Oxytocin is thought to be released in the body during hugging, breastfeeding, sex, and even social bonding. Recent research investigating this hormone (that doubles as a neurotransmitter in the brain) highlights some surprising results. Two scientists have discovered that intranasal oxytocin given to healthy males increased their lying to benefit the financial interests of their group. Yet, strangely enough, the researchers discovered no increase in lying for purely selfish motives. “These findings highlight the role of bonding and cooperation in shaping dishonesty, providing insight into when and why collaboration turns into corruption,” wrote the authors in their new study published this month in the Proceedings of the National Academy of Sciences.

Oxytocin, a hormone produced mainly in the hypothalamus, is released into the blood via the pituitary gland. Yet at other times it works as a neurotransmitter in parts of the brain, where it influences physiology and also behavior. The earliest research on oxytocin celebrated its effects on maternal behavior, lactation, and sexual pleasure. “We had a series of studies published in PNAS and Science showing that oxytocin makes people more caring about their own group,” Dr. Shaul Shavi of Ben-Gurion University and Dr. Carsten K. W. De Dreu of University of Amsterdam, told Medical Daily in an email. Yet more recent investigations have cast shadows on this hormone, showing how levels may increase during stressful conditions, including unhappy relationships and social isolation. Shavi and De Dreu decided to pursue other possible connections between oxytocin and behavior.

“Shaul's dissertation research revealed that people are more likely to cheat when justifications can be generated,” De Dreu told Medical Daily. “Lying for one's group is a good justification and we thus hypothesized that oxytocin should increase group-serving dishonesty.” To investigate this theory, the authors designed an experiment where participants could lie privately and anonymously during a simple coin-toss prediction task. The researchers gave half of the 60 participants, all healthy males, intranasal oxytocin while the other half received a placebo. (During the test itself, neither researchers nor participants knew which participants had received the oxytocin.) By dishonestly reporting their individual performance on the coin-toss prediction task, participants understood they could benefit their group’s total outcome.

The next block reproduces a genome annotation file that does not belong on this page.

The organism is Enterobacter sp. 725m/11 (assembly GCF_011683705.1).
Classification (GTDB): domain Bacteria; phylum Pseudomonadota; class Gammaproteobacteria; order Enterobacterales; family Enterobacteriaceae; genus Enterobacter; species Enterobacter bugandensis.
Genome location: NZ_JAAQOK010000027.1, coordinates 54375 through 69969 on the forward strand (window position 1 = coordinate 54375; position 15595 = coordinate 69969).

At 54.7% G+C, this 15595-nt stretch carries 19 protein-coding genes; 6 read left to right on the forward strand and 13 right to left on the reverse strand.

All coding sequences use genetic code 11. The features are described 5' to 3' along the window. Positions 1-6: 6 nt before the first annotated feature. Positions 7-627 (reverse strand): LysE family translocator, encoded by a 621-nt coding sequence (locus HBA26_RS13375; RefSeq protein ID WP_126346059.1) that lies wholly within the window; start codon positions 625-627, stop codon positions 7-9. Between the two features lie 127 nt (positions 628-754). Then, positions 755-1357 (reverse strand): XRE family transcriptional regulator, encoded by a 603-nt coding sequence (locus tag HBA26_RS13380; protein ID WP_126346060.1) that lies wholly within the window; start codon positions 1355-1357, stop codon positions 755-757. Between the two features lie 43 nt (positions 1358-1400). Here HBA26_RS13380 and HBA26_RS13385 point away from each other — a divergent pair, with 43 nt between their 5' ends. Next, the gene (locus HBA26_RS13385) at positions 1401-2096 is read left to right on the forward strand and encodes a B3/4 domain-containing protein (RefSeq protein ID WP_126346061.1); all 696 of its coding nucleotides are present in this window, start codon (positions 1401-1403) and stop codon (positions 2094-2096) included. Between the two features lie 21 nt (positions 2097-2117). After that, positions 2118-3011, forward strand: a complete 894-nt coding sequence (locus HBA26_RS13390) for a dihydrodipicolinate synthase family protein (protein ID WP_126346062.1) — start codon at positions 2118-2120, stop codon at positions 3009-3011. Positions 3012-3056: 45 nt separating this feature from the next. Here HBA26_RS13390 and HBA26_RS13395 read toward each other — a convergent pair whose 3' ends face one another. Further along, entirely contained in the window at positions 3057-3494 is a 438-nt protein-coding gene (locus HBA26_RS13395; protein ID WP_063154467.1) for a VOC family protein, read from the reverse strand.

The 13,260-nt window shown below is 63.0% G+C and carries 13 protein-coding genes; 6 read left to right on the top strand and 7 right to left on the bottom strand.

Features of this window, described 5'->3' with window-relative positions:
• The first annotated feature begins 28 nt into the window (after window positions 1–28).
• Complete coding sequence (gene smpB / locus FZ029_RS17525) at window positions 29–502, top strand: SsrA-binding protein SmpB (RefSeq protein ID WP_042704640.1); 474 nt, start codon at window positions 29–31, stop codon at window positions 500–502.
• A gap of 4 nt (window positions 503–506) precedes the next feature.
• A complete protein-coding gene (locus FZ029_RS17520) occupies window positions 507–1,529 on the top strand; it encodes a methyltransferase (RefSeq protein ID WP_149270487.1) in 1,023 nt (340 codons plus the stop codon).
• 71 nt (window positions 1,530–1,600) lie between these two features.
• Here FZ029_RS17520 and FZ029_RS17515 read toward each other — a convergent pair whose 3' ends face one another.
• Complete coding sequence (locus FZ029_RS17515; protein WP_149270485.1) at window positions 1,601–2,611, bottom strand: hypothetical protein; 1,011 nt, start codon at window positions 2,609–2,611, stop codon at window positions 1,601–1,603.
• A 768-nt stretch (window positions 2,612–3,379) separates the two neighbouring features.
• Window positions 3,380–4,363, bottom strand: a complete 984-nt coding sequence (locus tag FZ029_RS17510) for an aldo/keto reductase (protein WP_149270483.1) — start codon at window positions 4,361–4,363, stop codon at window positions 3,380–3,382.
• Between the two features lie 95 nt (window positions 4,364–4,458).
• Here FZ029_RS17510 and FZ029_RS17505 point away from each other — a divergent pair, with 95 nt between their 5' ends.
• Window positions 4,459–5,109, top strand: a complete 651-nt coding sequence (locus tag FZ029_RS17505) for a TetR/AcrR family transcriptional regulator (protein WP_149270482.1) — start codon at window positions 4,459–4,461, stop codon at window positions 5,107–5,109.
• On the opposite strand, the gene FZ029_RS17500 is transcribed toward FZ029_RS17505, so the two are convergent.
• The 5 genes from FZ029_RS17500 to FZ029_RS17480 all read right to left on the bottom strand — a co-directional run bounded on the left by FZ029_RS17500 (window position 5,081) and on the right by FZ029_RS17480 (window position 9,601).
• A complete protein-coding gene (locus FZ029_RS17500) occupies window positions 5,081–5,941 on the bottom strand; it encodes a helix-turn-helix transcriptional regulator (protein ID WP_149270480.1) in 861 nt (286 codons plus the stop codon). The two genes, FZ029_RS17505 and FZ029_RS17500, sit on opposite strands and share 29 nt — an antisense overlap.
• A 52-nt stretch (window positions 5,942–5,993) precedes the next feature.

What did the researchers discover? They found that the participants who received oxytocin lied more to benefit their group, and did so faster, than did the participants who received only a placebo. Apparently, those lying did not do so because they expected reciprocal dishonesty from their fellow group members. “One core message from our work is that lying and dishonesty may often be motivated by concerns for others, fellow group members included,” the authors told Medical Daily. Interestingly, the oxytocin effects only emerged when lying had financial consequences and money could be gained. When losses alone were at stake, the participants, whether they had received a placebo or oxytocin, lied to similar degrees. Finally, the researchers discovered that when dishonesty benefited just the participants themselves and did not benefit their fellow group members, oxytocin had no influence on lying.

“This has implications for several economic theories on human decision making,” the authors said. Yet one question remained: If Oxytocin is stimulated during sex, does that mean love makes us bigger liars, especially when money is involved? “That would be an unwarranted stretch,” the authors told Medical Daily. “[We’re] unaware of studies showing that highly sexed people have higher levels of brain oxytocin. To be sure, oxytocin is much more than an 'orgasm hormone.'”

Source: Shalvi S, De Dreu CKW. Oxytocin promotes group-serving dishonesty. PNAS. 2014.